We Won’t Win This War
In his famous book Simulacra and Simulation, Jean Baudrillard has written that in the modern world, information “rather than creating communication, exhausts itself in the act of staging communication. Rather than producing meaning, it exhausts itself in the staging of meaning”.
If one tries to grasp the meaning of what has been happening around Crimea since the first day of March, it looks a little like diving into an ocean of information. If you don’t have at least a basic background knowledge about the history and modern reality of the post-Soviet space, you have the right to feel lost and probably even powerless facing combating narratives, interpretations of facts presented with confidence by clever experts. And this is the core of Crimean crisis.
Much has been written about the Russian war propaganda machine over last several days. There is no sense in repeating once again the “myths” about Ukraine spread by the Russian mass media. Sometimes it seems that they cross the thin line of sanity. According to Angela Merkel, President Vladimir Putin has lost his connection to reality. In fact, however, no one in the West (at least among decision-makers) seems to believe it. And still, the propaganda continues and you can be sure that it will not stop.
The natural question that appears is how to stand up against this “insane propaganda”? The first thing is to understand the goal of this information flow. Too often we presume that it is designed to justify aggression. Thus, we assume that Putin tries to communicate something to the West to present an alternative point of view on what is happening (and it is a democratic norm that we give the floor to every point of view, isn’t it?).
The truth is – I believe – that the Kremlin’s goal is to create its own reality in which its own narratives and meanings would be obvious for those who listen to them. Is there anyone “in the room” who believes that what’s happened in Ukraine last month is not the result of a revolt of the desperate masses, aspiring for such simple things as, generally speaking, a “normal life in a normal European state”? It is obvious, isn’t it? Is there anyone who believes that “fascists” from the Maidan have been trained in Poland and Lithuania?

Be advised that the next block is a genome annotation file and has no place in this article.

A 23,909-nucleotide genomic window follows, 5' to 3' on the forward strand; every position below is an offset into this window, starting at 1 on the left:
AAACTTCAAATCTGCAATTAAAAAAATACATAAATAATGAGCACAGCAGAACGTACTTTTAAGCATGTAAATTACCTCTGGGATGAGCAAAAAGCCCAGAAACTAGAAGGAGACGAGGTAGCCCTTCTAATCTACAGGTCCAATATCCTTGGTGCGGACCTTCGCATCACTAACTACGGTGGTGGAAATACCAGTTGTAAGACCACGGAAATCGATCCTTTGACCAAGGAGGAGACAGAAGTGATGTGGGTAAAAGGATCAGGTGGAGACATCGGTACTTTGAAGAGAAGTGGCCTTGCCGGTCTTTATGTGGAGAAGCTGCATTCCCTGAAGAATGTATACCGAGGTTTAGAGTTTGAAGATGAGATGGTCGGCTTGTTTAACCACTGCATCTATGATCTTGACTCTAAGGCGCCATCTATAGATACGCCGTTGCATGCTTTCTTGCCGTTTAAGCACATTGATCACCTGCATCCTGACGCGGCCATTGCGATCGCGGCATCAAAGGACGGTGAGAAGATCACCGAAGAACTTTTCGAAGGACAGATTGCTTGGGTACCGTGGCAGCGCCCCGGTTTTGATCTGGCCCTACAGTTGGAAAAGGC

It is impossible that the people just organised themselves spontaneously. For most of us these are axioms; we don’t need any proof for that, and it’s just a part of our reality. Understand me correctly – I’m not saying it to discredit the Maidan or to spread doubt among the readers. But it is important to understand that there are many people in the world, and especially in the post-Soviet space, for whom quite the opposite things are “objectively obvious”. And they are the main targets of Russia’s propaganda machine, the main aim of which is to crystalise the core supporters of Putin’s regime. A recent poll has shown that most Russians support his politics towards Ukraine. Furthermore, let us not forget that even in Ukraine about half of population did not support the EuroMaidan at the beginning of this year. Thus, that alternative reality exists. We may argue that it is built out of a simulation of “actual reality” but try to convince an average Putin or Yanukovych’s voter. And it becomes a huge problem for us.
Going back to the thesis in the title, I’m quite pessimistic about winning the war in terms of merging two information realities dividing Europe today. Obviously, looking from this perspective this war has not started on March 1st 2014 or even on November 21st 2013. And it will last long after the Crimean conflict is settled. This perspective will not help us assess the probability of military action, its scale or outcome. But if a single shot will be fired, is there any doubt that it will be immediately transplanted into both narratives and exploited by them? I’m also quite pessimistic about our attempts to fight propaganda. Yes, we can create and spread touching videos. Yes, we can create catalogues of “myths” as the United States embassy in Russia did. Undoubtedly, it is our moral obligation to speak the truth. The irony is that our truth is nothing but an insolent western propaganda in the eyes of “them”. The paradox of the information age is that humanity has an access to an incredible amount of information, but it loses its skills of critical thinking.
Russia’s information war has raised the wall among societies and within them. Tearing them down will take a very long time and will cost a lot of energy. From a societal point of view, it is a lose-lose situation.
Igor Lyubashenko is a contributing editor to New Eastern Europe. He is an academic teacher, new media enthusiast and international relations analyst with a PhD in Political Science from the Maria Curie-Sklodowska University in Lublin.